I was saddened to see that Mark Bittman, whom I regard as a food person with integrity, came out with a book titled How to Cook Everything Fast (Houghton Mifflin Harcourt), no doubt trying to ride his own coattails in his “How to Cook . . . ” series while pandering to the idiots who think a half-hour is sufficient for any meal prep. It turns out that Bittman has done no such thing, and in fact is guiding you into the techniques of the professional cook by laying out the most efficient ways of prepping and what tasks can be overlapped. That it boasts some 2,000 recipes, many of them adaptable to different ingredients, makes the book a winner.

When Cal Peternell’s son went off to college, Cal—who spent 20 years as chef at Chez Panisse—realized that the gaps in his son’s kitchen repertory could best be filled through Twelve Recipes (William Morrow), chosen to underscore the fundamental techniques that inform most cookery. The section on eggs, for example, takes us through not only the protean nature of hen fruit but also instructions on poaching and boiling and frying that will prove always useful—and I’ve learned to keep my frittata out of the oven. The chapter on beans is also a chapter on soup; pasta merits two chapters (with tomato and without). There’s a self-consciously artsy feel to the book, but it’s from Berkeley and doesn’t know any better.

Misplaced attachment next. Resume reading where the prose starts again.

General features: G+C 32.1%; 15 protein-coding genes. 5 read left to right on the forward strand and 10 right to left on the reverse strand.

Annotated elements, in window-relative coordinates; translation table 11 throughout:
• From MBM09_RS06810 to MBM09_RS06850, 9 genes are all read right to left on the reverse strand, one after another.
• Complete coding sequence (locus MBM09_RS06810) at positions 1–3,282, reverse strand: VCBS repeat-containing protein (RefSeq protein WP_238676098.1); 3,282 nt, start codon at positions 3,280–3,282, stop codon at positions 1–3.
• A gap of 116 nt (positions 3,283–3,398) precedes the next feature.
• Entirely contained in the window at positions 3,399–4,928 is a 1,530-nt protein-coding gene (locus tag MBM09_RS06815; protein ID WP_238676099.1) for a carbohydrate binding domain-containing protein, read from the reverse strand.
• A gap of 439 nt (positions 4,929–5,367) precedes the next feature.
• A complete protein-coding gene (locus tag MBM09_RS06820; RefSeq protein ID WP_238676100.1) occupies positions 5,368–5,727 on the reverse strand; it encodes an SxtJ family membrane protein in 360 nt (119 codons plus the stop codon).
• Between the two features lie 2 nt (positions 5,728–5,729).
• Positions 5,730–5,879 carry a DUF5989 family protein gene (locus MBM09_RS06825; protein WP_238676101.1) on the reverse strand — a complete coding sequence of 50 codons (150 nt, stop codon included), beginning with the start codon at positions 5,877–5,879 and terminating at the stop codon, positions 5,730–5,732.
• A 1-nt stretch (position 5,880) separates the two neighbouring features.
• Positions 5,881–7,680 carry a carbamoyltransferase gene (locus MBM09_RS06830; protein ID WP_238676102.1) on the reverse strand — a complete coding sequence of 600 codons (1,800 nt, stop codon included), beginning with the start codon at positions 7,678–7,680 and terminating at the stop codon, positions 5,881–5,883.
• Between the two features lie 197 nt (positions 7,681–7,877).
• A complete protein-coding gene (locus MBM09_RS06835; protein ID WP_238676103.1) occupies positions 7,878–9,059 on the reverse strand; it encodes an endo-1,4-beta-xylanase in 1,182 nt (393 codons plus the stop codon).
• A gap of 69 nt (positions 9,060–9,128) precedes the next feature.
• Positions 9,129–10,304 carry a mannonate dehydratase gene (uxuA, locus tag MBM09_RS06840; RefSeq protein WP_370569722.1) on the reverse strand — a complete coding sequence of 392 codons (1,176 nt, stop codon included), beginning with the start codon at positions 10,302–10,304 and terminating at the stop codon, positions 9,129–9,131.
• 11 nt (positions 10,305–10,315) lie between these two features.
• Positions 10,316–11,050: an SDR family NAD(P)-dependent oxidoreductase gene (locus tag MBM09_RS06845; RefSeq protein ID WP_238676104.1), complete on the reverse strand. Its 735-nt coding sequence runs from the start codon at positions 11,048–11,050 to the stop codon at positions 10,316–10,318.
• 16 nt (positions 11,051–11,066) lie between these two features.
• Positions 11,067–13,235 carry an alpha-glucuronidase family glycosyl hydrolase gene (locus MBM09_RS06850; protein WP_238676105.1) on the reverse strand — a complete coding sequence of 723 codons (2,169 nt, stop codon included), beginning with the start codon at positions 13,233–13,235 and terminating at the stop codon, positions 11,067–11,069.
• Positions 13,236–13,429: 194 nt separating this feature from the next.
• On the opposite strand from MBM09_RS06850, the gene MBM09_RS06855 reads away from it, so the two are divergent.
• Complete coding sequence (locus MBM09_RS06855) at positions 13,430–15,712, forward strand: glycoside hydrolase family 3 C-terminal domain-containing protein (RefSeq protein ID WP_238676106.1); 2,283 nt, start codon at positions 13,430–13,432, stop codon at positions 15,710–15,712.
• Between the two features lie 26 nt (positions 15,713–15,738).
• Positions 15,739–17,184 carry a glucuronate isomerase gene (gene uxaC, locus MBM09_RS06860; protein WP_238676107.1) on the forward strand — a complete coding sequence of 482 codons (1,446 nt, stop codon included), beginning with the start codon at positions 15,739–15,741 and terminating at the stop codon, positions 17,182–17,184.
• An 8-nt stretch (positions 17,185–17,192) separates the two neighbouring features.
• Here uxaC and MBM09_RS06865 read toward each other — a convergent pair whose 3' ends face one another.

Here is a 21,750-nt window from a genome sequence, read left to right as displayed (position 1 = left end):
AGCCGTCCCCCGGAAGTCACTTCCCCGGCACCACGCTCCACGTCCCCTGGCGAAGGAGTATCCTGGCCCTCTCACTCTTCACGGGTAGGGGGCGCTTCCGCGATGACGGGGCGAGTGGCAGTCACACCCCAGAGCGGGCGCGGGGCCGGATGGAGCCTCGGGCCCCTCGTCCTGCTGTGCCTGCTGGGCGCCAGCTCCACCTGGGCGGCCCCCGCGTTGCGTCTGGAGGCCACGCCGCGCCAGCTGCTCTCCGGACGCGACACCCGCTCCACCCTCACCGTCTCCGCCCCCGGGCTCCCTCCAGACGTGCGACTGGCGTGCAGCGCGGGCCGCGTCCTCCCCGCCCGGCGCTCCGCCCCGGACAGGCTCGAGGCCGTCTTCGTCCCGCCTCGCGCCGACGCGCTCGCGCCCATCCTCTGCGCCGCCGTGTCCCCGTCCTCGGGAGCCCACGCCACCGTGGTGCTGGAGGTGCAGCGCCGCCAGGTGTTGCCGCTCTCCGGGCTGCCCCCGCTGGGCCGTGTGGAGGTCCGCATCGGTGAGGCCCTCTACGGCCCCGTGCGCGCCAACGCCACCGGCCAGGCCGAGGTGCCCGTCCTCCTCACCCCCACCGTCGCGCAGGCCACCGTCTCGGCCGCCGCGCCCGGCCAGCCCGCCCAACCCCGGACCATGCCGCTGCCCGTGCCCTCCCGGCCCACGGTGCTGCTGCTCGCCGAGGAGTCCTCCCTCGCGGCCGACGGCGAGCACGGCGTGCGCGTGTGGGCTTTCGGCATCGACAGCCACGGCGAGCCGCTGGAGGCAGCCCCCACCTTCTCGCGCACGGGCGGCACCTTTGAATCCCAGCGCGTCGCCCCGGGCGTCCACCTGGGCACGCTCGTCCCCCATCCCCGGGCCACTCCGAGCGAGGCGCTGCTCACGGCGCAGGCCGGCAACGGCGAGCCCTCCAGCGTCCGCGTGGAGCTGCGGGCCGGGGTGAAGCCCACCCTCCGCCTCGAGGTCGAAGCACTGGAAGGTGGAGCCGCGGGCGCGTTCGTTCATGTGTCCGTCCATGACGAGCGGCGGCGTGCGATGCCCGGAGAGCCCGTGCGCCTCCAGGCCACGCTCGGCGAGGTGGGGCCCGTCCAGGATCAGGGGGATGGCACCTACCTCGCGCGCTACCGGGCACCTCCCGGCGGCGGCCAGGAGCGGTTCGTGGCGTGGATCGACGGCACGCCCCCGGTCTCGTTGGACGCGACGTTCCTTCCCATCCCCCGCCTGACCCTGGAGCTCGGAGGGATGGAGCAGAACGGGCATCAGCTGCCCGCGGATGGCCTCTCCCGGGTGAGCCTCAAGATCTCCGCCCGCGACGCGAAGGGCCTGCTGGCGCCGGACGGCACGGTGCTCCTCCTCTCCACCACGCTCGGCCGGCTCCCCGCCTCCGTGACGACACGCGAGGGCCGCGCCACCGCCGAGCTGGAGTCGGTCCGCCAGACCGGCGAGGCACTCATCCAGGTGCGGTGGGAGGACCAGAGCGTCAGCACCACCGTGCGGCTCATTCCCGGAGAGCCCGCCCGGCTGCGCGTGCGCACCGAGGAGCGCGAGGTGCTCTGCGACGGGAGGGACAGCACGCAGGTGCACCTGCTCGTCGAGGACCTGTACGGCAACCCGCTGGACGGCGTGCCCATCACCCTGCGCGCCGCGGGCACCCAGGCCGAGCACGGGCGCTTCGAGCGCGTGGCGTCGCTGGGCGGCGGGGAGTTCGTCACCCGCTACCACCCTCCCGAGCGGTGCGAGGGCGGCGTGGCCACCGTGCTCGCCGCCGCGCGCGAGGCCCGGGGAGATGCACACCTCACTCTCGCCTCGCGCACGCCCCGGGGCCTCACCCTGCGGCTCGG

Amy Chaplin grew up in an octagonal house in New South Wales, a child of vegetarians who ended up as executive chef at one of Manhattan’s Angelika Kitchen before going solo. At Home in the Whole Food Kitchen (Roost Books) is a sensible, well-presented excursion through recipes that feature fresh, nutritious ingredients, with all the hows and whys of each carefully explained. The first 45 pages are devoted to those ingredients; the rest of it follows along organically, with beautiful photos by Johnny Miller. The tempeh-portobello burger already has won me over.

Of course there’s a book devoted to mushrooms. The variety and versatility of the fungi are phenomenal, so Becky Selengut’s Shroom (Andrews McMeel) offers a much-needed guide to using what’s easily found in the markets and seeking what’s also out there. Fear not: a chapter titled “Why Eating Random Wild Shrooms Is a Really, Really Bad Idea” should discourage you from irresponsible foraging. Fifteen other chapters take us from the familiar types into the likes of truffle and matsutake. The fact sheet for each type is worth the price of the book; the recipes that follow are the icing.